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United States Department of Agriculture

Agricultural Research Service

Research Project: CHEMICAL SYSTEMS FOR SOYBEAN OIL CONVERSION TO INDUSTRIAL PRODUCTS

Location: Bio-oils Research Unit

Title: Polymers prepared from plant oils in liquid carbon dioxide

Author
item LIU, ZENGSHE

Submitted to: International Chemical Congress of Pacific Basin Meeting
Publication Type: Abstract Only
Publication Acceptance Date: May 19, 2010
Publication Date: December 15, 2010
Citation: Liu, Z. 2010. Polymers prepared from plant oils in liquid carbon dioxide [abstract]. International Chemical Congress of Pacific Basin Meeting. p. 96.

Technical Abstract: Recently, attention has been focused on the preparation of polymers in environmentally friendly media. Supercritical carbon dioxide (scCO2) is a promising candidate. The low toxicity of CO2 and lack of toxic solvent residues in the final products make CO2 an attractive medium for the synthesis of polymers and biomaterials. Current interest in cheap biodegradable polymeric materials has encouraged the development of such materials from readily available inexpensive renewable resources. Among synthesized biobased products from agricultural resources, plant oils are useful raw materials in the synthesis of polymers. In this work, we report the boron trifluoride diethyl etherate (BF3-OEt2) catalyzed ring-opening polymerization of epoxidized soybean oil (ESO) in liquid carbon dioxide in an effort to develop useful biobased polymers. The resulting polymers were characterized by FTIR spectroscopy, differential scanning calorimetry (DSC), thermogravimetric analysis (TGA), 1H NMR, 13C NMR, solid state 13C NMR spectroscopy, and gel permeation chromatography (GPC). The results indicated that ring-opening polymerization of ESO occurred at mild conditions. The formed materials were highly crosslinked polymers. The glass transition temperatures of these polymers ranged from -11.9 deg C to -24.1 deg C. TGA results showed that polymers were thermally stable at temperatures lower than 200 deg C and significant decomposition mainly occurred above 340 deg C.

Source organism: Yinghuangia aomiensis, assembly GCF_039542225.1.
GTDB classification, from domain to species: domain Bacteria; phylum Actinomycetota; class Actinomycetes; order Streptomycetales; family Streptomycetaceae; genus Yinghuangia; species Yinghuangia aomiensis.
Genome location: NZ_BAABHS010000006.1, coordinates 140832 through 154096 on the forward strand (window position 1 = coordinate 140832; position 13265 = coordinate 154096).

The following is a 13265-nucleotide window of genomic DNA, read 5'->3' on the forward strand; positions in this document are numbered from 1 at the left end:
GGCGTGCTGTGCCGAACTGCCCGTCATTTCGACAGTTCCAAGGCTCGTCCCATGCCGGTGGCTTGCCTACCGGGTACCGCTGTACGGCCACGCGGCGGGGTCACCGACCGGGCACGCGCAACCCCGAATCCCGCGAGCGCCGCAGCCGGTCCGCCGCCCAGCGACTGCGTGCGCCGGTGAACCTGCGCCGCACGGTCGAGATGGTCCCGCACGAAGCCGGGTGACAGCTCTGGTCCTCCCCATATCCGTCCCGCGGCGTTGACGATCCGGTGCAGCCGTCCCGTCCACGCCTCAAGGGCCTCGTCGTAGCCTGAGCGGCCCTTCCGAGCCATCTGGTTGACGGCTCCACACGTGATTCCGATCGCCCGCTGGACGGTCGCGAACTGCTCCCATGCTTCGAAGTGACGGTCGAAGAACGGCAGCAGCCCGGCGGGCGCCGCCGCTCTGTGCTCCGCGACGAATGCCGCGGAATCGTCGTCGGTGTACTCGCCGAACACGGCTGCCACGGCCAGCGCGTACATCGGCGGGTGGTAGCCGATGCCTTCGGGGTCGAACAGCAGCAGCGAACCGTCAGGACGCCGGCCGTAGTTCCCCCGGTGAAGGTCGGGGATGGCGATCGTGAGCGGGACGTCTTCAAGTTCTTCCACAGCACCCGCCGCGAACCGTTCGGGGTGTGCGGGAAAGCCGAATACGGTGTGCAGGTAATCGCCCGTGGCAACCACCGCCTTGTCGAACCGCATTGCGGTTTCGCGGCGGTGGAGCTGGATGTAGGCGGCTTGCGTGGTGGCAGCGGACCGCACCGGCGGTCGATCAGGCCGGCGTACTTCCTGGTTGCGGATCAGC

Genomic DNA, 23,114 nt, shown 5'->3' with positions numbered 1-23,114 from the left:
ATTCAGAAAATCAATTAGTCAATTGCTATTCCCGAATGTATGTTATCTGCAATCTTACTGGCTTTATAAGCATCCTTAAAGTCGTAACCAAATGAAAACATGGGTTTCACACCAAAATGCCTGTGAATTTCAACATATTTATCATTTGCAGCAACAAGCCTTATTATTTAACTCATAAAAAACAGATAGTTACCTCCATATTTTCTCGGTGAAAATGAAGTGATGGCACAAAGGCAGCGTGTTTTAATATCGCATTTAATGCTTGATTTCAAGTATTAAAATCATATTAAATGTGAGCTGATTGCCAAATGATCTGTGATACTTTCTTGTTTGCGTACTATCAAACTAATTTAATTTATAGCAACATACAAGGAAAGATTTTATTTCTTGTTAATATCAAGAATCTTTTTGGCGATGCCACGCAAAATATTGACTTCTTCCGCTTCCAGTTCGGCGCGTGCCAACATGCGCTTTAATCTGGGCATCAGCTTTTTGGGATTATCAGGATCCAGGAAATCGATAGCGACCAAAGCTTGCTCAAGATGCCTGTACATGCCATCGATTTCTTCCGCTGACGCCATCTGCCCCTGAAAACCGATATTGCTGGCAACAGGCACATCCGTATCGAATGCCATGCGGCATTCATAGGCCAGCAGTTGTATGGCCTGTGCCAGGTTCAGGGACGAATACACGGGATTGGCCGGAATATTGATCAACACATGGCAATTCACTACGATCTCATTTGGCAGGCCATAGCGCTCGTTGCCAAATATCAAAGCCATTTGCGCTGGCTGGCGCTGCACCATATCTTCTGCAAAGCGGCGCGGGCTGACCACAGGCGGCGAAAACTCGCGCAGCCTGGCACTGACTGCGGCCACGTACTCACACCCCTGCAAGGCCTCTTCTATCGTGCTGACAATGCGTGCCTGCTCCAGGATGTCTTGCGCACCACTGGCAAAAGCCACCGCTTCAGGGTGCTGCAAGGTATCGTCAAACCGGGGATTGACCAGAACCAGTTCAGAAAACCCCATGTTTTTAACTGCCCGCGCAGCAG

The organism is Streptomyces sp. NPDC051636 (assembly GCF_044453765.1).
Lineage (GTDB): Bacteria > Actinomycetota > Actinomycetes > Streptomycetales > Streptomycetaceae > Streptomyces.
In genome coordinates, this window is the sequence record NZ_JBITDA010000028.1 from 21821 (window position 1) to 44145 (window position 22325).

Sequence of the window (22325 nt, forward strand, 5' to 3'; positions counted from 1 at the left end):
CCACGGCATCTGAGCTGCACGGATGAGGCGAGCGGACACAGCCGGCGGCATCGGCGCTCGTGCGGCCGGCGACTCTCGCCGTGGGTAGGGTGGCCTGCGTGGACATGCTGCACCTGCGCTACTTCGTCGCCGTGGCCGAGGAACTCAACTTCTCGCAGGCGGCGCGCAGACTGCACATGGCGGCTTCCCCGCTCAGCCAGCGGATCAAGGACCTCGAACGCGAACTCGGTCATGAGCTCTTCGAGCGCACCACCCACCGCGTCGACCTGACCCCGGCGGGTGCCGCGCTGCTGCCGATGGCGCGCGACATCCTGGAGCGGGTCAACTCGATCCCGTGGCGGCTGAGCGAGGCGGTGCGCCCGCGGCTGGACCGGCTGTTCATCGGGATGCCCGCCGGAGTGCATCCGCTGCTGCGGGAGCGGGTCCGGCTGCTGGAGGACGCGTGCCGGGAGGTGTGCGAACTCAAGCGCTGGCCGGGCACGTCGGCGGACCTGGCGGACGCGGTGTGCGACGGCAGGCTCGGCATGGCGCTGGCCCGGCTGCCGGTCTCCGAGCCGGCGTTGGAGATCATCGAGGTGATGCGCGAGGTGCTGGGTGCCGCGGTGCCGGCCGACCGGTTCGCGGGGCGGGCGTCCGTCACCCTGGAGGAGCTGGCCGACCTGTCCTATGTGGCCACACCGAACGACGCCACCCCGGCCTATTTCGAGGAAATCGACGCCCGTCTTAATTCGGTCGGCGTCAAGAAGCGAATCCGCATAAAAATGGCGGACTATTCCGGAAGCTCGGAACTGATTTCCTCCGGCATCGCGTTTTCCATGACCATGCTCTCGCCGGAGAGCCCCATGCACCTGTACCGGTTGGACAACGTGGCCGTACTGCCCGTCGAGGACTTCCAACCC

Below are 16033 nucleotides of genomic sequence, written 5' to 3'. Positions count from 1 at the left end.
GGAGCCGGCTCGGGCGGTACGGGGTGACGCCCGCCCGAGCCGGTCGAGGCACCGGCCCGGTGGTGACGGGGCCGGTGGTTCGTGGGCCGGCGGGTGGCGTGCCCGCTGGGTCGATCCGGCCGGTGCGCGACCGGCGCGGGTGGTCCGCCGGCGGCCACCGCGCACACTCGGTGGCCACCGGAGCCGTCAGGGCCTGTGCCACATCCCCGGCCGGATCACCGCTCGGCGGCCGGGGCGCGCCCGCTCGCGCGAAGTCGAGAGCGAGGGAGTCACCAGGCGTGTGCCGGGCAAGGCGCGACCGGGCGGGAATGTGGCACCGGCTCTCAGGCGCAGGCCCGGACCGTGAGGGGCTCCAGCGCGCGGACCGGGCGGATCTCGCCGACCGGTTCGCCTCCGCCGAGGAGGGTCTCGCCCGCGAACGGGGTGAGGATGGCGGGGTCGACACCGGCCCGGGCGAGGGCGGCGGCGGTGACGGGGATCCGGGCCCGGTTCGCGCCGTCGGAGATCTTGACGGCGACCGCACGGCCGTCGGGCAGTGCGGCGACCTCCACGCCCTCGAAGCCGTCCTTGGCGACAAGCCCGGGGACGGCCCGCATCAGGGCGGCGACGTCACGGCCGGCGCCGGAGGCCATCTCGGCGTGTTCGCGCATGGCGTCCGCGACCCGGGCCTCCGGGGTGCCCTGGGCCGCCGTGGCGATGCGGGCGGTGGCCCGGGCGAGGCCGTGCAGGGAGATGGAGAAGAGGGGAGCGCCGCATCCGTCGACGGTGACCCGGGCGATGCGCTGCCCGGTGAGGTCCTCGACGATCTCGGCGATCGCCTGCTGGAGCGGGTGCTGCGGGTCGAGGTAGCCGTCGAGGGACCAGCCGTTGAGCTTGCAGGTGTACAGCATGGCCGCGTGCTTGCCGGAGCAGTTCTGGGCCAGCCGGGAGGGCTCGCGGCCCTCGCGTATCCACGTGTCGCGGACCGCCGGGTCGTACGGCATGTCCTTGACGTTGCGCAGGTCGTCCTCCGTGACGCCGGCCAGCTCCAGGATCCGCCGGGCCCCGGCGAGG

Last Modified: 9/10/2014
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